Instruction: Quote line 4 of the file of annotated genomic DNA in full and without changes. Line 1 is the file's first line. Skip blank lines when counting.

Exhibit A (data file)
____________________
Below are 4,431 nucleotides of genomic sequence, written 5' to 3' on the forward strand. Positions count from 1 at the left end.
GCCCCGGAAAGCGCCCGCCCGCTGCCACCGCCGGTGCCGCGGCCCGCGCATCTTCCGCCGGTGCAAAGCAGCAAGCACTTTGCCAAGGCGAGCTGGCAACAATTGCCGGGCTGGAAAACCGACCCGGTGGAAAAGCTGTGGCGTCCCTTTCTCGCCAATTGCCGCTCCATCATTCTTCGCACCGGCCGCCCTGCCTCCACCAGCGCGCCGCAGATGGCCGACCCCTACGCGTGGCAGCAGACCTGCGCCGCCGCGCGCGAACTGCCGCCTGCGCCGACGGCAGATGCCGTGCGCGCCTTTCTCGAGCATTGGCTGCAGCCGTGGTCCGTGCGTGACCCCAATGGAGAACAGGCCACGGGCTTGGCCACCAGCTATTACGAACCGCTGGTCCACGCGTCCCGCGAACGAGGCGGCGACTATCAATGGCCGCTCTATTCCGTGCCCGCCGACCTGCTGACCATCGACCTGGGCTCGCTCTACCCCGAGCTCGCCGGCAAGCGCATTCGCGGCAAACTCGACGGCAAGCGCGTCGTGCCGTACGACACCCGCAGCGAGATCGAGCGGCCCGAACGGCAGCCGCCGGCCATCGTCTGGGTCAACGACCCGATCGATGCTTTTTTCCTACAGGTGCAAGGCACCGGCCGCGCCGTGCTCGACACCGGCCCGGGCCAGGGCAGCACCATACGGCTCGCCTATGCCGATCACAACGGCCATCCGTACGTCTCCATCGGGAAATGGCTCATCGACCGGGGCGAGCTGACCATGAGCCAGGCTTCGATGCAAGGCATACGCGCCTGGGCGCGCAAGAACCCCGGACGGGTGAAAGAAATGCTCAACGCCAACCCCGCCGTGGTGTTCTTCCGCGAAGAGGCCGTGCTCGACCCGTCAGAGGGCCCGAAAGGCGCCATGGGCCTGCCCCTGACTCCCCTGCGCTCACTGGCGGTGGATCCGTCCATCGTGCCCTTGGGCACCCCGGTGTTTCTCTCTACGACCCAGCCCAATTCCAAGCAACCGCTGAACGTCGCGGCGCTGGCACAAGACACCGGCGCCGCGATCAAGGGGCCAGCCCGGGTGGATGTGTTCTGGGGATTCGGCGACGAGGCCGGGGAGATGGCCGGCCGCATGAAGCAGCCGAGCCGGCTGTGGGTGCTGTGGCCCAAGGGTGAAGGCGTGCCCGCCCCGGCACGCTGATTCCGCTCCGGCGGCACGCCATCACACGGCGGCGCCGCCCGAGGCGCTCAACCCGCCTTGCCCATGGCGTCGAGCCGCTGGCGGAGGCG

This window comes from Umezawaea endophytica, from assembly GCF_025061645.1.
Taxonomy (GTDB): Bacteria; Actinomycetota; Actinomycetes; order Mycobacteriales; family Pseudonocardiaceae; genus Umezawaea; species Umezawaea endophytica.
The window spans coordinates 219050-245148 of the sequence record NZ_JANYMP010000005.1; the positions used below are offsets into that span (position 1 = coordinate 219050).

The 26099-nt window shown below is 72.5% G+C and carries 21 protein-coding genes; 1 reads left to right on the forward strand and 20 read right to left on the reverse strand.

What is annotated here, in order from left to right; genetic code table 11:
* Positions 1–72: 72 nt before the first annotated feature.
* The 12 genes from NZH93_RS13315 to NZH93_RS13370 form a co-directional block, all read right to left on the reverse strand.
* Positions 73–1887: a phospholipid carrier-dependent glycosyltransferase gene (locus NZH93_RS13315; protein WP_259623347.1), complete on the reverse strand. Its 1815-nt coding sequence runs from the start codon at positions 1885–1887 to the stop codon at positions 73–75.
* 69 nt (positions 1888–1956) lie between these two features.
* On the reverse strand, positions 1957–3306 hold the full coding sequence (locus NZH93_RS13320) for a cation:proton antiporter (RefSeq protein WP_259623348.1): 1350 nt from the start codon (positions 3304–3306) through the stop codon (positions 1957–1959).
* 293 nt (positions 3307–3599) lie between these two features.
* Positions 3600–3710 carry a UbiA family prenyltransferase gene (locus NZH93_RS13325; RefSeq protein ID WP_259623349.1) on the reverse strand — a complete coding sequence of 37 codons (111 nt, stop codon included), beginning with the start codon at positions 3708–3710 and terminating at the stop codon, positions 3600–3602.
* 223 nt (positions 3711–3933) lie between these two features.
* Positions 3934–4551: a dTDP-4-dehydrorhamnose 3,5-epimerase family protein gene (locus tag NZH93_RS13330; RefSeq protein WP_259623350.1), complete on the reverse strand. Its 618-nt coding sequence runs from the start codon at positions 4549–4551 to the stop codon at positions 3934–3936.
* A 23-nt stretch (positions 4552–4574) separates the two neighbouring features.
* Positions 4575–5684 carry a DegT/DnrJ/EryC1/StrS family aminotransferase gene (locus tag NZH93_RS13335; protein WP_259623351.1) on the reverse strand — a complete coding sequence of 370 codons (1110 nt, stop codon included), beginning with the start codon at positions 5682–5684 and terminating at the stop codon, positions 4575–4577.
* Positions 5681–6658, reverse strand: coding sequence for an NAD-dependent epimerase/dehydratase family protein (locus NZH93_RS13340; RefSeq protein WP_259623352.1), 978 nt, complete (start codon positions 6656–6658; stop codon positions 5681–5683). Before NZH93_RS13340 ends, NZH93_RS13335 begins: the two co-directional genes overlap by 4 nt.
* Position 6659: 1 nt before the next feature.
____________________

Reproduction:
Taxonomy (GTDB): Bacteria; Actinomycetota; Actinomycetes; order Mycobacteriales; family Pseudonocardiaceae; genus Umezawaea; species Umezawaea endophytica.